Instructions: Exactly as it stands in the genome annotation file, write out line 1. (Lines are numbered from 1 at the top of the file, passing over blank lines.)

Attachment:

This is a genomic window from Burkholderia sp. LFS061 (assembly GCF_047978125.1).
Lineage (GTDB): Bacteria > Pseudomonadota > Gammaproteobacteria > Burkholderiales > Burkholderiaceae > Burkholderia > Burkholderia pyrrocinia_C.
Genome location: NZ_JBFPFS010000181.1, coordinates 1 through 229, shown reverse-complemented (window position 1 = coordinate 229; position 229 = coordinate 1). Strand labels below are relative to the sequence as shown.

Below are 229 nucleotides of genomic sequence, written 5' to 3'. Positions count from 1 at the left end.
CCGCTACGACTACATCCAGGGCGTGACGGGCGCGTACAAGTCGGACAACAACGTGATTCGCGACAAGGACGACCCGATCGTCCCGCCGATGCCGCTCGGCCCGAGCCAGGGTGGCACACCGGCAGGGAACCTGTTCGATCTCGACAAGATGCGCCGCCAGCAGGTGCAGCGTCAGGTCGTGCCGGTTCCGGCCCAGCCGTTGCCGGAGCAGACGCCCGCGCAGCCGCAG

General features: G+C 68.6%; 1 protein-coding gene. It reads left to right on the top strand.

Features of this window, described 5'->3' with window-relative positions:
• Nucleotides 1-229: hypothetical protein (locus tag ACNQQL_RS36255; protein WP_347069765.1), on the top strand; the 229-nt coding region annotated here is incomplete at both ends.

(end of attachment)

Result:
This is a genomic window from Burkholderia sp. LFS061 (assembly GCF_047978125.1).